Genesis 42

Genesis 42:2 There is corn in Egypt

There is wine in Babylon.  There is corn in Egypt.  There are cedars in Lebanon.  There are casinos in Vegas.   But someday—someday, people will say, “The glory of God is in Zion.” (D&C 45:67)

Genesis 42:4 Benjamin… Jacob sent not

Jacob’s favorite wife was Rachel and his favorite sons were from her, Joseph and Benjamin.  Having lost Joseph, Jacob couldn’t bear the thought of losing Benjamin.

While we should not judge Jacob for having favorites, we learn the lesson that sibling rivalry and jealousy are the natural result in the family dynamic.

Genesis 42:6, 9 Joseph’s brethren came, and bowed down themselves before him

Remember Joseph’s dreams?  He dreamed of sheaves of grain from the field.  Each of the sheaves represented one of the sons of Jacob, and each of the sheaves bowed down to Joseph’s sheave.  When he innocently told his brothers the dream, they asked, “Shalt thou indeed reign over us?” (Gen. 37:8)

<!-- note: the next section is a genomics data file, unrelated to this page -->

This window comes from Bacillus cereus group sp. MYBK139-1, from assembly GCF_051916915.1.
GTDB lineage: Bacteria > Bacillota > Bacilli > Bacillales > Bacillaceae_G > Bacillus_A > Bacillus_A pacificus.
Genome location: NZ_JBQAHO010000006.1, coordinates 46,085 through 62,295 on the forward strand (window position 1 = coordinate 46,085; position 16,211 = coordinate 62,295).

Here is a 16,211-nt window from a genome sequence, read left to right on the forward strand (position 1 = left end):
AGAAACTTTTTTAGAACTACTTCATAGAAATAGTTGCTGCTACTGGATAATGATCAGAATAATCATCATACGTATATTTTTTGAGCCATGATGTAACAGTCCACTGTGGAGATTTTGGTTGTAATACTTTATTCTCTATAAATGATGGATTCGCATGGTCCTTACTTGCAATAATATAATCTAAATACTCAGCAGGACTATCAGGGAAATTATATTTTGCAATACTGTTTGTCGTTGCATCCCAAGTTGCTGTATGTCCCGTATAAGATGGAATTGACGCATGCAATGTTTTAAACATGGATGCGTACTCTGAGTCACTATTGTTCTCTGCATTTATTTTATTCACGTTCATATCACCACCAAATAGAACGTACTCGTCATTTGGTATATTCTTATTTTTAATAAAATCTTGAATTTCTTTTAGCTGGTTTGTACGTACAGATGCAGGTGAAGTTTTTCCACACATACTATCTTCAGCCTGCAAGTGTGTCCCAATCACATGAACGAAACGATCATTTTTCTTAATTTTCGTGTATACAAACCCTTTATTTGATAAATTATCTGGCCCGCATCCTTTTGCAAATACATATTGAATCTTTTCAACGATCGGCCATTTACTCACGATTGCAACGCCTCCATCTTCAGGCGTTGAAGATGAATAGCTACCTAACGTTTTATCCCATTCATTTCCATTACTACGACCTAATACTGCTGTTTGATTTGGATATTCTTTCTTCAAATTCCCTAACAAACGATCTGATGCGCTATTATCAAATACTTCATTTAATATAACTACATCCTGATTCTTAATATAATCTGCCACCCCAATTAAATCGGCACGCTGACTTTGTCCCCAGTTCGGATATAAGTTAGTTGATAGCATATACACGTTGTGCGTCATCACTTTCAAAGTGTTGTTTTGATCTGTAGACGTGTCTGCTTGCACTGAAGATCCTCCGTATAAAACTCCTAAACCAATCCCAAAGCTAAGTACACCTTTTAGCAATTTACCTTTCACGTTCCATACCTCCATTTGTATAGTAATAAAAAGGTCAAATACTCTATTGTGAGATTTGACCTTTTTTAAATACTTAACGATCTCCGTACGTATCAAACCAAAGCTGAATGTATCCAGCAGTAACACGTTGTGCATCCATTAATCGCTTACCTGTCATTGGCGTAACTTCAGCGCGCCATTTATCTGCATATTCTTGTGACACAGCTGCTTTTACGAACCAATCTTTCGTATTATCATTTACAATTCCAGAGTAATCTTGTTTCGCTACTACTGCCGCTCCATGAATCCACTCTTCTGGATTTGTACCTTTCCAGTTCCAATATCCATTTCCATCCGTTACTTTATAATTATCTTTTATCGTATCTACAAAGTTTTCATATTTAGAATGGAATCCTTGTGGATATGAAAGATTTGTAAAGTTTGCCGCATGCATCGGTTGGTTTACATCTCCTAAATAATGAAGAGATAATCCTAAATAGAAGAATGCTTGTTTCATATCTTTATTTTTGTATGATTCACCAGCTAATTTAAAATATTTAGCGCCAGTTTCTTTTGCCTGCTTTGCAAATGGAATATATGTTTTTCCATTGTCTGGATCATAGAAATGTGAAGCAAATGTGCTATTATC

What none of them could see at that time was that Joseph would be second in command in all of Egypt.  They would indeed bow down to their younger brother.  His second dream was of “the sun and the moon and the eleven stars” bowing before Joseph.  All Joseph’s dreams would be fulfilled when his father and mother came and depended upon Joseph for survival.  When his brothers arrive, Joseph immediately remembers and understands.

Genesis 42:13 Thy servants are twelve brethren, the sons of one man. . . and one is not

Can you imagine what is going through Joseph’s mind when he hears his brother speak of him as if he were dead?  How hard would that be to hear?  How can a mortal not harbor ill feelings and resentment when they were the ones who threw him into the pit?  Joseph’s self-control is remarkable.  He keeps up the charade and plays the part of the cruel Egyptian governor.